Charity starts online

Charity starts online

How many crowdfunding pages did you get invited to this month? Was it someone running a marathon, or growing facial hair for cancer awareness? This form of fundraising is now the norm, with Facebook even inventing a function that allows people to ask for charitable contributions for their birthday. However, most of these stay relatively small, only just making or sometimes even falling short of their target amount - after all, there are only so many of your parents’ friends willing to sponsor your walk to John O’Groats. 

And then there are the campaigns that just explode. If you’ve been online in the last month or so (or watched the news or opened a newspaper) you won’t have been able to avoid heart-breaking images of singed koalas and illustrations of an Australia on fire. When they first began, the fires didn’t get much press internationally - certainly not as much as the California wildfires do on a yearly basis, threatening as they do the homes of people like Miley Cyrus and the Kardashian/Jenner clan in their Calabasas mansions. 

I happened to be in New South Wales when they began in November 2019 and already the smoke was affecting Sydney. My friend with a new baby was warned to stay inside and my pregnant cousin relocated our meeting from the beach to a restaurant so she wouldn’t be exposed to the fumes. As I flew back to London at the beginning of December, I could see the devastation from the plane, plumes of near-black smoke rising from the country’s red heartland. 

When I got home, I immediately checked the BBC website; my friends in Sydney were posting increasingly worrying stories on Instagram and anger towards the tight lipped, climate change denying PM Scott Morrison was growing on Facebook. But this was only a small story a couple of scrolls down the homepage. Then Celeste Barber got involved. 

Who is Celeste Barber, you may ask? The Aussie comedian has made a bona fide career out of spoofing models and influencers on Instagram, often posting images and videos of inhuman perfection next to her much more realistic, down to earth versions. Barber’s rise to fame has been meteoric. She currently has 6.2 million Instagram followers, has released a book and toured the world as a comic. She now counts people like Kris Jenner as friends and routinely interacts with some of the world’s A list, both online and off. And, when the Australian bushfires showed no signs of stopping, she used this influence as an internet juggernaut to raise £15 million.  

Barber began by starting a crowdfunding page on Facebook, which she publicised on her Instagram stories, posting her gratitude for the donations and requests for people to give even more if they could. There was so much support that she had to update the target every few hours to accommodate it and the page was shared by other celebrities, including Natalie Portman and Lizzo.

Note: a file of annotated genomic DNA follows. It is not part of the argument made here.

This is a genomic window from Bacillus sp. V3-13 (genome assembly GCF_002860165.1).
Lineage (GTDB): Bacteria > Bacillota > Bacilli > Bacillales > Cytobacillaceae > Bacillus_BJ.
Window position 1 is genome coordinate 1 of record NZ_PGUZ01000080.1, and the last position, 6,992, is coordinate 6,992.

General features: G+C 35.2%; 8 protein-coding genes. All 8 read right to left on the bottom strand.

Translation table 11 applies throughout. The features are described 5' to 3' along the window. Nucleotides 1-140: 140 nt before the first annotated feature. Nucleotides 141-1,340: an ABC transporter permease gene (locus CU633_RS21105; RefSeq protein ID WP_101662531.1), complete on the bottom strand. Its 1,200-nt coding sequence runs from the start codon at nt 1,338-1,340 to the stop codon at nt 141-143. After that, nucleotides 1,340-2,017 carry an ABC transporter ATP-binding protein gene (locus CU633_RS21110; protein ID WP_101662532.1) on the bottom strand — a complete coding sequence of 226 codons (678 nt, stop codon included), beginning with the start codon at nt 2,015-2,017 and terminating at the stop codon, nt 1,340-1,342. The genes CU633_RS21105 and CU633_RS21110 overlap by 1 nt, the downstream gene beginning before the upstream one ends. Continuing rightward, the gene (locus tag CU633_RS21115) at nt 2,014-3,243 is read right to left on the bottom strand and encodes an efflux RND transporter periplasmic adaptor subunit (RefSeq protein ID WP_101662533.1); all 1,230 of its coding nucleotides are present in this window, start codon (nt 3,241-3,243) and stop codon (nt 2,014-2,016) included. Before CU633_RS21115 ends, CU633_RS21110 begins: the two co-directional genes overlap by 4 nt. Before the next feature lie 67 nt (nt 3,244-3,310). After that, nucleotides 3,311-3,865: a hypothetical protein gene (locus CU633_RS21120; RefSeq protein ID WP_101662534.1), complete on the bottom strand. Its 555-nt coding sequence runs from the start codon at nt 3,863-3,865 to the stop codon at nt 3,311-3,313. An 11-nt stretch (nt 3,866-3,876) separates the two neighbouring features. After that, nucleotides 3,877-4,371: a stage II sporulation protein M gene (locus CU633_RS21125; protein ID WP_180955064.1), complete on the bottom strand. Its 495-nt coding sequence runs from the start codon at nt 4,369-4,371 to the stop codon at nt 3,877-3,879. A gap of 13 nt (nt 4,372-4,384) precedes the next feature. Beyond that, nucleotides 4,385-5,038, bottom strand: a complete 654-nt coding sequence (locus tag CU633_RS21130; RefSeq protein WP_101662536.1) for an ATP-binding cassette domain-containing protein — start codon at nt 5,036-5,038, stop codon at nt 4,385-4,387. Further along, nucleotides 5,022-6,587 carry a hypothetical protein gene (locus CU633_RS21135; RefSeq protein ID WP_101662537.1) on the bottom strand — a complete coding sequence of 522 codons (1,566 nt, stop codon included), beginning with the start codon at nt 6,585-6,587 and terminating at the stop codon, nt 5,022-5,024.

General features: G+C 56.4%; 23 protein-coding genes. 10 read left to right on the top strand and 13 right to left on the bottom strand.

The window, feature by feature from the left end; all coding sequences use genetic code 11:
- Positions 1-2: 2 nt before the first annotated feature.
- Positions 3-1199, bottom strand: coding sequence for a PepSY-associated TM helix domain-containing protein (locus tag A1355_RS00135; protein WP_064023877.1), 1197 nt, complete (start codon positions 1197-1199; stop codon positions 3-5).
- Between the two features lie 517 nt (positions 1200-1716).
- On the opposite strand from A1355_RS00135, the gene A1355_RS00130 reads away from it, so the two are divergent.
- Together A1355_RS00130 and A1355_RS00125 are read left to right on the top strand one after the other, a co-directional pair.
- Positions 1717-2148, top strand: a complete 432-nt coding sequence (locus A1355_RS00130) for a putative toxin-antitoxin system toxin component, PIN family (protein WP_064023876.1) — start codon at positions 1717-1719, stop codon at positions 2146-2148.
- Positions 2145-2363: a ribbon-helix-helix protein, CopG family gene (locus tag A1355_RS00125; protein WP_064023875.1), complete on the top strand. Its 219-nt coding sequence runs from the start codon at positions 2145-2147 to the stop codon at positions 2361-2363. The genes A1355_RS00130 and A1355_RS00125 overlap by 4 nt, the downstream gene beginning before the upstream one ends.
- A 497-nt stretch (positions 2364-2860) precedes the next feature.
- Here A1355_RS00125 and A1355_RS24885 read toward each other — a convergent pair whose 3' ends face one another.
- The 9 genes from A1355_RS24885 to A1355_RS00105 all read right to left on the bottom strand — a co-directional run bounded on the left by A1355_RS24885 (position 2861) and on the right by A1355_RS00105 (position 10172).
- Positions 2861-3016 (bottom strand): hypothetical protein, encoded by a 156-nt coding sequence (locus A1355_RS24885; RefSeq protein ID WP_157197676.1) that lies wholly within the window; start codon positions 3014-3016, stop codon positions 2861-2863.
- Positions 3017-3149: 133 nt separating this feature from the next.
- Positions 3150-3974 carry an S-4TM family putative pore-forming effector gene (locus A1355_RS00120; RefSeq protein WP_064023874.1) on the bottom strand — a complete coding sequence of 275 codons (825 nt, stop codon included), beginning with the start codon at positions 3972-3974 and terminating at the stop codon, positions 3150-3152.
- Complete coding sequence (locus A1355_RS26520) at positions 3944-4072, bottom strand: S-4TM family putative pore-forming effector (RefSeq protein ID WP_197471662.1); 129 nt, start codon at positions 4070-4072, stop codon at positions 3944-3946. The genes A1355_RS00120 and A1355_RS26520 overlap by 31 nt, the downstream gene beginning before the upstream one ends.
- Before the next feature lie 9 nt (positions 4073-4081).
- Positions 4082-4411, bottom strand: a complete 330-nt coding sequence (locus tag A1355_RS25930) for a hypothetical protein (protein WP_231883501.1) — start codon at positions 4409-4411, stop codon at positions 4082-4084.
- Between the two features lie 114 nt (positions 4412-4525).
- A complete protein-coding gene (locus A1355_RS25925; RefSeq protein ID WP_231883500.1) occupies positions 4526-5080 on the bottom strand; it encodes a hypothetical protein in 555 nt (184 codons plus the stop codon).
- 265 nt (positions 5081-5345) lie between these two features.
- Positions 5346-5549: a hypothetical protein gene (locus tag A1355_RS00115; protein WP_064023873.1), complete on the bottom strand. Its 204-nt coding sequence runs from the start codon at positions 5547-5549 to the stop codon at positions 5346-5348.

There’s no question that this level of fundraising was made possible by social media. The fact that all these celebrities across the world were able to coordinate in a matter of days, offer people a secure way to donate and continue to update people on the progress being made is all down to networks like Facebook and Instagram.  

Australia isn’t the only example; when Lombok, an island in Indonesia, was struck by an earthquake in 2019, social media became key in getting aid to the remote villages affected. “I used social media to tell family and friends on Facebook that we were safe. We then shared posts to try to raise funds for the relief effort," says Mike Board, a former Royal Marine who runs a diving school in the neighbouring islands of Gili. “Many people who stayed behind asked their friends and Instagram followers for donations paid directly to personal bank accounts or GoFundMe accounts.” Board also describes it as “one of the most direct forms of aid [he] has ever witnessed”. 

Of course, celebrity involvement like Barber’s is incredibly important for the relative success of a campaign, but it is only really made possible by the immediacy of social media. Facebook’s Safety Check (which allows you to mark yourself safe during a crisis) and their Crisis Response Hub are both extensions of this, showing the company’s awareness of its own omnipresence and the power that that wields. In a time when social media’s effects on our mental health, our relationships with each other and the way we see the world (hello, echo chamber!) are often shown to be negative or destructive, this is one significant and incontestable way that it is truly helping the world.